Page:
The researchers used an AI aggregator site, LiteLLM, over a period of 4-days, December 11-15, 2023, and ran all the models through a set of different prompts, including asking them 57 different multiple choice questions “across STEM, the humanities, the social sciences,” as part of a “knowledge-based QA” test.

In that test, “Gemini Pro achieves an accuracy lower than that of GPT 3.5 Turbo, and much lower than that of GPT 4 Turbo,” specifically a score of 64.12/60.63 (out of 100/100) compared to GPT-3.5 Turbo’s 67.75/70.07, and GPT-4 Turbo’s 80.48/78.95. See the top row of the following table included in their paper.

Interestingly, the researchers found that when prompting the different LLMs to choose between answers labeled A, B, C, or D, Gemini disproportionately chose “D” more times than the other models, irrespective of it was the right answer.

“Gemini has a very skewed label distribution, biased towards selecting the final choice of ‘D’ which contrasts to the result of the GPT model, which is more balanced,” the paper states. “This may indicate that Gemini has not been heavily instruction-tuned towards solving multiple-choice questions, which can cause models to be biased with respect to answer ordering.”

In addition, the researchers observed that Gemini was worse than GPT-3.5 Turbo on several specific categories of questions, namely, human sexuality, formal logic, elementary math, and professional medicine. The researchers stated that this was in no small part due to the fact that Gemini refused to answer some questions, stating it could not comply due to its safety and content restrictions, which the researchers counted as an erroneous response in their grading/benchmarking.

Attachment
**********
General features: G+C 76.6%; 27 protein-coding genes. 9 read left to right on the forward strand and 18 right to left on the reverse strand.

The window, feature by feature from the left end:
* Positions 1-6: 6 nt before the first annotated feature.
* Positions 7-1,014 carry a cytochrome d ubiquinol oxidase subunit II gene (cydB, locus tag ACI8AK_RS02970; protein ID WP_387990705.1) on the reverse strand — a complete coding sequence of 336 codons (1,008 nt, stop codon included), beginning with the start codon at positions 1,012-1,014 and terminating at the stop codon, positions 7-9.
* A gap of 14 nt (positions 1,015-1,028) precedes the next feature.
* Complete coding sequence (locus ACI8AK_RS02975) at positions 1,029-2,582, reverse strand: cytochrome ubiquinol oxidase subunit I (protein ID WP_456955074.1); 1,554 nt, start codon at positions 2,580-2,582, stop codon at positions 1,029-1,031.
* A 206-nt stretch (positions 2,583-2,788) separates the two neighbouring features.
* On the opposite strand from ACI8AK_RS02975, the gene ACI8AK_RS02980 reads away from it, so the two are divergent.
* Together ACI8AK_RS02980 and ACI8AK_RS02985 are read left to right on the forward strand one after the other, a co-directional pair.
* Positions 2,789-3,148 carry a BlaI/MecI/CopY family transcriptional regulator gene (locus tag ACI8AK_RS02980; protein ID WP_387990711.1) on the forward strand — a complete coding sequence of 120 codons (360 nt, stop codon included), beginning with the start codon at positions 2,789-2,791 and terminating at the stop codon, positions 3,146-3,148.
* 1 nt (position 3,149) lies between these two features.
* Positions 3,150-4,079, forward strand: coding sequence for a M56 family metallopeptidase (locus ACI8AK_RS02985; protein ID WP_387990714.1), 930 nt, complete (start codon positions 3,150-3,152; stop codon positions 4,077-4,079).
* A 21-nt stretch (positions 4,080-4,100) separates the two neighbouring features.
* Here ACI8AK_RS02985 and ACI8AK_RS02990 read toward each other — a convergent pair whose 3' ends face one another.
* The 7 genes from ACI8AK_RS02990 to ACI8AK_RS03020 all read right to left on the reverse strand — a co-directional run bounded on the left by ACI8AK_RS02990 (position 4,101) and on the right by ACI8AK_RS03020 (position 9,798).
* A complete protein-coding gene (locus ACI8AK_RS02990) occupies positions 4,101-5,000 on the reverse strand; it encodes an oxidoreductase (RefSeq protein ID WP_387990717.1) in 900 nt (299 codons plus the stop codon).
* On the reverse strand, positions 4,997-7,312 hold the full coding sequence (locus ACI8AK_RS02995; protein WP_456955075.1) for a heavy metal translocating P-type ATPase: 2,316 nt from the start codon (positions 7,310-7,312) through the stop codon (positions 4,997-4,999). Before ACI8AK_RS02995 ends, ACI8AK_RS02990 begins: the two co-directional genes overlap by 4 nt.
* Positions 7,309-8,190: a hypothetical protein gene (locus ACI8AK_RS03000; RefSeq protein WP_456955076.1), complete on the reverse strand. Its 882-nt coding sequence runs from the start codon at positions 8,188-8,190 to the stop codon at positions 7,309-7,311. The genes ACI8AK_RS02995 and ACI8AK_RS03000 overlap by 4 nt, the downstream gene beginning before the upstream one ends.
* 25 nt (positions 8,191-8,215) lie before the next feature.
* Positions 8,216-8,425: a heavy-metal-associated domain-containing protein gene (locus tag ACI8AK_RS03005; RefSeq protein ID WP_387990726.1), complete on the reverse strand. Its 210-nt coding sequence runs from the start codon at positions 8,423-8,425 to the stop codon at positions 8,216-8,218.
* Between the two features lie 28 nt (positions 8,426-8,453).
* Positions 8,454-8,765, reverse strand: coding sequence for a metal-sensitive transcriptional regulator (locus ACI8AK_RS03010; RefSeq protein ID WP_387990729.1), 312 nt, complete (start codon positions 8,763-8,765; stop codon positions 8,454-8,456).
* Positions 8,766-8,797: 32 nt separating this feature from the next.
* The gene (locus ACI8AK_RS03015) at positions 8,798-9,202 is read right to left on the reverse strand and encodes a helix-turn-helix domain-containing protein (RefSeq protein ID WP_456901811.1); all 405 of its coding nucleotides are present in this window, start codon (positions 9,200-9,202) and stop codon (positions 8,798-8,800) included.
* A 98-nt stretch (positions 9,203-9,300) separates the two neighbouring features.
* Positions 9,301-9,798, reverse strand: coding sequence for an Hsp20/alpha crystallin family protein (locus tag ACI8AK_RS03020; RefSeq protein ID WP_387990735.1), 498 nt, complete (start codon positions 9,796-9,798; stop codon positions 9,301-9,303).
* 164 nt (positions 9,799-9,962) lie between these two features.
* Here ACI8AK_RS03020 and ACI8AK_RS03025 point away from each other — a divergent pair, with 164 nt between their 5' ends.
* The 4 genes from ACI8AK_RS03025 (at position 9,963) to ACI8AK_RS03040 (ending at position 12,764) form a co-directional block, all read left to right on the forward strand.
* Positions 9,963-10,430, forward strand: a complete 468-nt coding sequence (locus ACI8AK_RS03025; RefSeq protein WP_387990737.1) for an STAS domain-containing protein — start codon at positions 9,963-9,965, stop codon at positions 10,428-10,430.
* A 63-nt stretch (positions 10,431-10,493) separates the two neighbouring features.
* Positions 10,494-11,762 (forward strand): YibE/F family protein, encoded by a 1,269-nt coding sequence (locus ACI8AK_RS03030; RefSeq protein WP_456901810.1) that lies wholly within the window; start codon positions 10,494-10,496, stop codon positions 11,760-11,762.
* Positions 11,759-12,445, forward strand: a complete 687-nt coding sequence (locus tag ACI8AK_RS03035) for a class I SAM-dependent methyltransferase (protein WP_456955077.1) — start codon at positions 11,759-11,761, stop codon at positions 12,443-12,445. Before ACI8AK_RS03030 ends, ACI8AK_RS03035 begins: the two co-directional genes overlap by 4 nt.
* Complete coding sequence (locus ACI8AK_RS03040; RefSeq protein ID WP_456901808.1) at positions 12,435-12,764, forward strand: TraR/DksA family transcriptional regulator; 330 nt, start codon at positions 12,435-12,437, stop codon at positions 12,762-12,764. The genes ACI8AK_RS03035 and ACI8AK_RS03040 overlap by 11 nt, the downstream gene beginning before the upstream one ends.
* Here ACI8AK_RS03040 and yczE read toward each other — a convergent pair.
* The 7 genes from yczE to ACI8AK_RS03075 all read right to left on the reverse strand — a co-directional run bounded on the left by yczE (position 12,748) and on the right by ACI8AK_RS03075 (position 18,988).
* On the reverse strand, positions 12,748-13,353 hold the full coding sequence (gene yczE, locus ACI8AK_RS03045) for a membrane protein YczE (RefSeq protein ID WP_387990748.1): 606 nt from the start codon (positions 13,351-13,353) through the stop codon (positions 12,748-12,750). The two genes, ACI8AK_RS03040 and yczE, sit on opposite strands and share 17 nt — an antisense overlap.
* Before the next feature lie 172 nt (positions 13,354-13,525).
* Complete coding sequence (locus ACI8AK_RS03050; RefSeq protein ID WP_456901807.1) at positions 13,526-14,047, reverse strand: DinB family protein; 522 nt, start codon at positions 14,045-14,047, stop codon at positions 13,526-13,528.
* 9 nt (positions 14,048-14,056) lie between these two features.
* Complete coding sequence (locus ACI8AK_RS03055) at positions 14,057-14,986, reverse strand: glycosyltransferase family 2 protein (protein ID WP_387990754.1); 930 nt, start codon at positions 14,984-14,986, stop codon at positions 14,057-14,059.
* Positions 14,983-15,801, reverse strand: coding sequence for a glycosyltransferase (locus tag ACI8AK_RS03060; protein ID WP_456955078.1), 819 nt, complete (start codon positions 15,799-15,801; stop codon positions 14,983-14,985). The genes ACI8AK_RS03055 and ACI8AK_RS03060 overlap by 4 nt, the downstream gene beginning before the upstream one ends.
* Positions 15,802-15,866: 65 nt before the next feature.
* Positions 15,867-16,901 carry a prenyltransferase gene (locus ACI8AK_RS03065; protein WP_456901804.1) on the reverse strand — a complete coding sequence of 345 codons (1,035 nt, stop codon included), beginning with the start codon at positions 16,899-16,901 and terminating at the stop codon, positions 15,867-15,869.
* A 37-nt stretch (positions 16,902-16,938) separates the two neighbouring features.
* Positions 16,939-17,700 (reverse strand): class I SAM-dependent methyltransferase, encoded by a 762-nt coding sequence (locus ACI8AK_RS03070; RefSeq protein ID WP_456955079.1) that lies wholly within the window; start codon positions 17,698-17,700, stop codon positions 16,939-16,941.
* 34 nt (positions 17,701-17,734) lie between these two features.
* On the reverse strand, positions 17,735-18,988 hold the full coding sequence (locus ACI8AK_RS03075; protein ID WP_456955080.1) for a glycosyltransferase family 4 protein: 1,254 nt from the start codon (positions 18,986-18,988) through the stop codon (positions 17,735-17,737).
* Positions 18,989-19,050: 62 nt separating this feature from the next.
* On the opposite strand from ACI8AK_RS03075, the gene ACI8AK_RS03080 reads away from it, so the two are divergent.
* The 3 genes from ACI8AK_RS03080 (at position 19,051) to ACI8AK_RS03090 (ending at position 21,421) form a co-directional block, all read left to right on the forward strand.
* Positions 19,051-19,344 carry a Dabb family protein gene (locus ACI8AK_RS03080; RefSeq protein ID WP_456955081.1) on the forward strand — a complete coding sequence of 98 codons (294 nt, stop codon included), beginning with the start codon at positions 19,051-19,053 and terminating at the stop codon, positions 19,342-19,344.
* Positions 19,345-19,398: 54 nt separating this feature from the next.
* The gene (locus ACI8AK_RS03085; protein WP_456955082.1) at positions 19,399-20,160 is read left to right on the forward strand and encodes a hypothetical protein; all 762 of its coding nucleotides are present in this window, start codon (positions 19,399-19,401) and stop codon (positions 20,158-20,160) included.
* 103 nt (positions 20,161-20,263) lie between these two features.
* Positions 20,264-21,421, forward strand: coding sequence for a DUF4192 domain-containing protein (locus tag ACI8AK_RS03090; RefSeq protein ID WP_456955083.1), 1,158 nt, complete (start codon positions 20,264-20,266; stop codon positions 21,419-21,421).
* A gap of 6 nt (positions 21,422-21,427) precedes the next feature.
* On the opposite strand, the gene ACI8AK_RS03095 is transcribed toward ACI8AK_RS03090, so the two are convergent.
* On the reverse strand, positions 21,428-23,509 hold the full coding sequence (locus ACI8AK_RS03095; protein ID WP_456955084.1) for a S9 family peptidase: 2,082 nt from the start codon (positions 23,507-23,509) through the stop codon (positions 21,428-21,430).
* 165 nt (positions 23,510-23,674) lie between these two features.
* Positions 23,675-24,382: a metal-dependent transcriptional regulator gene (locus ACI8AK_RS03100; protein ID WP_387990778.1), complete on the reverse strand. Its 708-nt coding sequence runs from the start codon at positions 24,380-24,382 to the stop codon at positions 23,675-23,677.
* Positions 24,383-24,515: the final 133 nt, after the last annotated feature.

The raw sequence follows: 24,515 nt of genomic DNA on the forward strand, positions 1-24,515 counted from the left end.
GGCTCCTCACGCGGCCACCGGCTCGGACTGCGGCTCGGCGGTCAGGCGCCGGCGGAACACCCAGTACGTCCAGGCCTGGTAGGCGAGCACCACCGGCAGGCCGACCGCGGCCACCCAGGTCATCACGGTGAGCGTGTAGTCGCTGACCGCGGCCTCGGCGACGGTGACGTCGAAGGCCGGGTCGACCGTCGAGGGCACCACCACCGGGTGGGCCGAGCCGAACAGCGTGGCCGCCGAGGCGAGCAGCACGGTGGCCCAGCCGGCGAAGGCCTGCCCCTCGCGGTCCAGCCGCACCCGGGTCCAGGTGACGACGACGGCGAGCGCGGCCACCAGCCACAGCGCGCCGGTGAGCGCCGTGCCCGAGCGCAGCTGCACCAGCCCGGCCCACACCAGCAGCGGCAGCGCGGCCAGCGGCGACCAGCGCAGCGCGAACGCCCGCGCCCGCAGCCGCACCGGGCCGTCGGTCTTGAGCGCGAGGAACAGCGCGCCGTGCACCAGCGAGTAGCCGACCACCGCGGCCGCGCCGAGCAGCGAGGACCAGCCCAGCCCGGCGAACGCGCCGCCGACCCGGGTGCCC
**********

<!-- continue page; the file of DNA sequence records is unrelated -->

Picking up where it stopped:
Gemini Pro did outperform GPT-3.5 Turbo in two categories of multiple choice questions — security and high school microeconomics, but “for the two tasks where Gemini Pro outperformed GPT 3.5 Turbo, gains were marginal,” the researchers stated. Also, GPT-4 still reigned king over all the models tested.

To be fair to Gemini, the researchers were careful to note it outperformed GPT-3.5 in one other case: when the output of the LLMs were greater than 900 tokens long (tokens refer to the different numeric values assigned to different words, letter combinations, and symbols, which reflects the model’s internal organization of different concepts).